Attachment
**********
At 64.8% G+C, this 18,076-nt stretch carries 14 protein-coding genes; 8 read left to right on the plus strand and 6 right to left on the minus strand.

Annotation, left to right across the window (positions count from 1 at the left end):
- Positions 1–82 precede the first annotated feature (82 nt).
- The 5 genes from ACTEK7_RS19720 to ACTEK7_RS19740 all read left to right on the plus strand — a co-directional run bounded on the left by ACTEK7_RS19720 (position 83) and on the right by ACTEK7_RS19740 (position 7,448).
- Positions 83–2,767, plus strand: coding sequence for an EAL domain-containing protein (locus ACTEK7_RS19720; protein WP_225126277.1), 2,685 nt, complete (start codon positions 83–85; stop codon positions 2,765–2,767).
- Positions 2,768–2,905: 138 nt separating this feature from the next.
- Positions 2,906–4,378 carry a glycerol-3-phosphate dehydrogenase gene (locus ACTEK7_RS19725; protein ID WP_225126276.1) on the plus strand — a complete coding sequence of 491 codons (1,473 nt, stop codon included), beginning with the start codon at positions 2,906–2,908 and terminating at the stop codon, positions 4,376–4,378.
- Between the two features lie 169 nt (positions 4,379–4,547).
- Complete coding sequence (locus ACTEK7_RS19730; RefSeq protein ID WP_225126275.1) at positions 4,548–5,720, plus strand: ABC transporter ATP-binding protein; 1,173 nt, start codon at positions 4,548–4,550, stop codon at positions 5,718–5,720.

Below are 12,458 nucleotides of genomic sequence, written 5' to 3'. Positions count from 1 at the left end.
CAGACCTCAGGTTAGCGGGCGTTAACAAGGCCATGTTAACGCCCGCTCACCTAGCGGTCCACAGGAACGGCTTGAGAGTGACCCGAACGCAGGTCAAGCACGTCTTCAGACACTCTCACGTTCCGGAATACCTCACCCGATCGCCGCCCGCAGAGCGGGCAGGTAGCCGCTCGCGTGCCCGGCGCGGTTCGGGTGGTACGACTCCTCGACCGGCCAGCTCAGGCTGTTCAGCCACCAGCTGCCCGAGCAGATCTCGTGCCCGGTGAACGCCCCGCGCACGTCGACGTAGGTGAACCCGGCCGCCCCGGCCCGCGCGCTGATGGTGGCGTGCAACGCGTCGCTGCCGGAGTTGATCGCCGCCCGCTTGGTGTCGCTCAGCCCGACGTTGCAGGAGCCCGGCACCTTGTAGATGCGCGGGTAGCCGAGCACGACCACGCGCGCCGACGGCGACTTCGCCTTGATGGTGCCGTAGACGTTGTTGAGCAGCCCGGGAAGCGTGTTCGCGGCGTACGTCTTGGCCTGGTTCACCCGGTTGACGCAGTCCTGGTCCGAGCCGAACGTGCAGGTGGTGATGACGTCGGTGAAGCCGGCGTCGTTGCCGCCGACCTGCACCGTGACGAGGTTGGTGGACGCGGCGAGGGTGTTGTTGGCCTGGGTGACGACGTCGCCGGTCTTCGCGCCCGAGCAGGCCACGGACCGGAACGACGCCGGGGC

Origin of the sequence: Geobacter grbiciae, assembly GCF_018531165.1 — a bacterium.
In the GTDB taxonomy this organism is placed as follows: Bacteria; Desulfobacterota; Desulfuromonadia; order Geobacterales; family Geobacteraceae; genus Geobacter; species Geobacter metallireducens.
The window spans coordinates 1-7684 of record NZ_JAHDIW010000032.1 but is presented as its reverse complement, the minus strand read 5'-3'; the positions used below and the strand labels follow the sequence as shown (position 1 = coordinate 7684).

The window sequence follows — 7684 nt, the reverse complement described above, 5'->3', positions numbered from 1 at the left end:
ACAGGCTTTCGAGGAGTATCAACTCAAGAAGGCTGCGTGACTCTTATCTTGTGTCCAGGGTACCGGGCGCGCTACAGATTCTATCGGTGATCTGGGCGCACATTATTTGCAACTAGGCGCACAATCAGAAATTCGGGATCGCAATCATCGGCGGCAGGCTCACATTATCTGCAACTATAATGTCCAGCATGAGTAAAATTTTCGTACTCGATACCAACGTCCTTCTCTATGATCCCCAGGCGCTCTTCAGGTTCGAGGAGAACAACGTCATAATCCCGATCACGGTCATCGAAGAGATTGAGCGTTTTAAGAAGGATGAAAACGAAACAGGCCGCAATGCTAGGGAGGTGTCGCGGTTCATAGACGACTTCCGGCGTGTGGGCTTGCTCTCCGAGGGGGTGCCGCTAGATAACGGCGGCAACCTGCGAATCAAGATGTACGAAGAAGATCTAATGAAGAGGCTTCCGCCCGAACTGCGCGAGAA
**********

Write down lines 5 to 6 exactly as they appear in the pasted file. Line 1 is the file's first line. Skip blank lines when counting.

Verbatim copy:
- Positions 83–2,767, plus strand: coding sequence for an EAL domain-containing protein (locus ACTEK7_RS19720; protein WP_225126277.1), 2,685 nt, complete (start codon positions 83–85; stop codon positions 2,765–2,767).
- Positions 2,768–2,905: 138 nt separating this feature from the next.